Abstract's details

ICESat-2 Altimetry of the Open Ocean

James Morison (Polar Sciene Center APL/Univ. of Wash., United States)


Suzanne Dickinson (Polar Sciene Center APL/Univ. of Wash., USA); David Hancock (NASA Goddard Space Flight Center, USA); Leeanne Roberts (NASA Goddard Space Flight Center, USA); John Robbins (john.w.robbins@nasa.gov, USA)

Event: 2019 Ocean Surface Topography Science Team Meeting

Session: Instrument Processing: Measurement and Retracking

Presentation type: Type Poster

Contribution: not provided


The Ice, Cloud, and Land Elevation Satellite-2 (ICESat-2) has been developed primarily to measure the height of the Earth’s ice at high spatial resolution but it also provides satellite ocean altimetry unlike any other. To achieve high resolution it uses the Advanced Topographic Laser Altimeter System (ATLAS), a photon-counting, multi-beam lidar pulsing at 10 kHz. At the speed of the spacecraft, each beam of ATLAS illuminates 15 m patch of the surface every 0.7 m of along-track distance. Given the low reflectance of the ocean surface, of all the photons detected by ATLAS, on the order of one photon per pulse returns from the ocean surface. ATLAS determines the apparent height of the reflecting surface for each one of these photons along with the apparent height of a lower density of noise photons. Averaged over along-track distance these heights form a histogram of heights reminiscent of the waveforms of other radar (e.g., CryoSat-2) and analog lidar (e.g., ICESat-1) satellite altimeters. However, we have adopted a different philosophy in processing the ICESat-2 data over the ocean. Rather than retracking a wave form from a footprint, we treat every photon height as an individual point measurement of surface height averaging less than a meter apart, but with a x-y location uncertainty on the order of 10 m. By a histogram trimming method, we determine which of these heights over an adaptively chosen ocean segment length (typically 7-km) are from true surface reflected photons versus noise photons. The resultant received height histogram is deconvolved with an instrument impulse response (IIR) histogram representing the height uncertainty largely associated with the lidar transmit pulse width. This produces an ocean surface height histogram that, with its first four moments, is the primary ICESat-2 ocean product. In addition, the along-track distance heights of the histogram comprising the received histogram are preserved and form a cloud that clearly resolves ocean surface waves. We analyze the spatial series of surface photons heights to characterize surface waves and calculate the correlation of photon return rate and surface height that constitutes the EM sea state bias in the mean sea surface height (SSH). This presentation will demonstrate some of the capabilities of ICESat-2 over the ocean and discuss our initial efforts at calibration and validation.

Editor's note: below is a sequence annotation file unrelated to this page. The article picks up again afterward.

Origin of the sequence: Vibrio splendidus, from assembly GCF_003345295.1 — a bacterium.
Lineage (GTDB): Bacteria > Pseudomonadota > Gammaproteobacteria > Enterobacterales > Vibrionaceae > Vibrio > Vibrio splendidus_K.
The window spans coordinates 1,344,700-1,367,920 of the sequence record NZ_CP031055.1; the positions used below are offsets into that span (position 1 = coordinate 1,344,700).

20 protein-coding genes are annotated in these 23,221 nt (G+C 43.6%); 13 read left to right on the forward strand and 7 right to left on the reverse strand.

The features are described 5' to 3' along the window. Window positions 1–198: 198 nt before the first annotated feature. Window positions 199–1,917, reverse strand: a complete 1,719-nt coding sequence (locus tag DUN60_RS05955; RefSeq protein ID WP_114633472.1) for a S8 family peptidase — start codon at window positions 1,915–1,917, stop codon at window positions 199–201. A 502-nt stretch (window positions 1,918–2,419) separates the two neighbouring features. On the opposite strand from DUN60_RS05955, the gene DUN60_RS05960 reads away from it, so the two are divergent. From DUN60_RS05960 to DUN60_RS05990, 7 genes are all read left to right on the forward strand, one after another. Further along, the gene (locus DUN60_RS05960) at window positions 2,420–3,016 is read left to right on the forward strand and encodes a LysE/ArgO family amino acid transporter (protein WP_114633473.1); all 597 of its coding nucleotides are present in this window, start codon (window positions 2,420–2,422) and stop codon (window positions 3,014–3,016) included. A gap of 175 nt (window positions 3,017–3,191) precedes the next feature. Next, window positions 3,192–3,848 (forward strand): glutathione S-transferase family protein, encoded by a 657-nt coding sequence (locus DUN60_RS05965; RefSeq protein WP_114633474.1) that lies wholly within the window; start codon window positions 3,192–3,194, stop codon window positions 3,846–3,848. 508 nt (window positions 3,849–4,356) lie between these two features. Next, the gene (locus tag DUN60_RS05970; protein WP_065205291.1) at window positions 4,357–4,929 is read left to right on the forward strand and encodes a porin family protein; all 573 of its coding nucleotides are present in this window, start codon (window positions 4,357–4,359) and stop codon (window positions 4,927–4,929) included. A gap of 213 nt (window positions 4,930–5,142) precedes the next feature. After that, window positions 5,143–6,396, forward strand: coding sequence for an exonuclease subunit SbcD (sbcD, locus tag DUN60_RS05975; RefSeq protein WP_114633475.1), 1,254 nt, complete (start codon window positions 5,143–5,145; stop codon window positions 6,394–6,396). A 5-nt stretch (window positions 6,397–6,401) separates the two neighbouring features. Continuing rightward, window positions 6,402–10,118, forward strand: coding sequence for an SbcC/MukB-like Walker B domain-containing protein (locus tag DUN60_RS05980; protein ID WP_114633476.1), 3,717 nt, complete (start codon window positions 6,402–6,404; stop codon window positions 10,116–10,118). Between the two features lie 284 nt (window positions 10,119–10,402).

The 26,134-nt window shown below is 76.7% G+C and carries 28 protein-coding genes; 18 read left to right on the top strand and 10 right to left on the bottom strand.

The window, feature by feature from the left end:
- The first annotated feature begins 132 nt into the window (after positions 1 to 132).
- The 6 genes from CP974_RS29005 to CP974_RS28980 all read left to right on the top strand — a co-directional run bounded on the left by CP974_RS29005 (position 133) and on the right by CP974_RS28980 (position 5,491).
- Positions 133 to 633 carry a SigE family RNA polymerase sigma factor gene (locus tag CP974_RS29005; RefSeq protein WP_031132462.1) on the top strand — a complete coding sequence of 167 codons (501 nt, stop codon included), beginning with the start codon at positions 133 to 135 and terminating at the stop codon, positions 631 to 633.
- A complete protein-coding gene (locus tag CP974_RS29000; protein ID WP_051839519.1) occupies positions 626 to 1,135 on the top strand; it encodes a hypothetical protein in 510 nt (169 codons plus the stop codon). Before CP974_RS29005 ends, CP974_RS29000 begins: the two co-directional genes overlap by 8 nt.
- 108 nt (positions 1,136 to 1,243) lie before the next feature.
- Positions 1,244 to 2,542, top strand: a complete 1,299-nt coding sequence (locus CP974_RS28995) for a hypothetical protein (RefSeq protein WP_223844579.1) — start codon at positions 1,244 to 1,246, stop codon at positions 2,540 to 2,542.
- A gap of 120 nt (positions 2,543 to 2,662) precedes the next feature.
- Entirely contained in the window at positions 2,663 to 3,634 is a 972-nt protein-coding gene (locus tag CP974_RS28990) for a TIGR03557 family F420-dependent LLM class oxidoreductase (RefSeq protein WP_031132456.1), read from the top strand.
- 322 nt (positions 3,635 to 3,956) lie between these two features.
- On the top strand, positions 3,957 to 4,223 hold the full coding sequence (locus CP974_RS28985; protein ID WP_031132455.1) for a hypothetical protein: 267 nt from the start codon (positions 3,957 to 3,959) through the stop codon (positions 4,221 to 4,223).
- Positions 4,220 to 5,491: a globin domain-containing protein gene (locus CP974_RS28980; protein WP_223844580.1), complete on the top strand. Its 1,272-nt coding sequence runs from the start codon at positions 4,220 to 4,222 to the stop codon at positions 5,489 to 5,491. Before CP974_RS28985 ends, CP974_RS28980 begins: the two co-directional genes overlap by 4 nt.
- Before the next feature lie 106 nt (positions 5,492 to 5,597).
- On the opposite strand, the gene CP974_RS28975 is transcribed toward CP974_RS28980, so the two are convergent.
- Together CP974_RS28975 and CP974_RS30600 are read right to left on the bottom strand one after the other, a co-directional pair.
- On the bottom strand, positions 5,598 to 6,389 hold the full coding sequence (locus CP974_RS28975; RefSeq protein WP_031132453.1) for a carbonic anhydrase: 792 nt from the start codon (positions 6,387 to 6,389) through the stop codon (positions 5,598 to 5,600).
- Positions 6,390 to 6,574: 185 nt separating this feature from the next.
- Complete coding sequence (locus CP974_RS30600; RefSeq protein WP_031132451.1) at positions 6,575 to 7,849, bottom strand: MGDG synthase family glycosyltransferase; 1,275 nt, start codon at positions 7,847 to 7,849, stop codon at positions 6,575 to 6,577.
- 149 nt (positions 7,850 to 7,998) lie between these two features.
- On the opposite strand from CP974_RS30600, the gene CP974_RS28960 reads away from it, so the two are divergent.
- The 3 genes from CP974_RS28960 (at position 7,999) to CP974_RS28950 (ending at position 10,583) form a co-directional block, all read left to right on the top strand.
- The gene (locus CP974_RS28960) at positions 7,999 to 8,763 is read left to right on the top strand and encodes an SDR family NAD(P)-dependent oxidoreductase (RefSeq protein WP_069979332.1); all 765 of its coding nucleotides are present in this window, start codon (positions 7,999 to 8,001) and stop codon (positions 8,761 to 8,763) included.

Poster show times:

Room Start Date End Date
The Gallery Tue, Oct 22 2019,16:15 Tue, Oct 22 2019,18:00
The Gallery Thu, Oct 24 2019,14:00 Thu, Oct 24 2019,15:45
James Morison
Polar Sciene Center APL/Univ. of Wash.
United States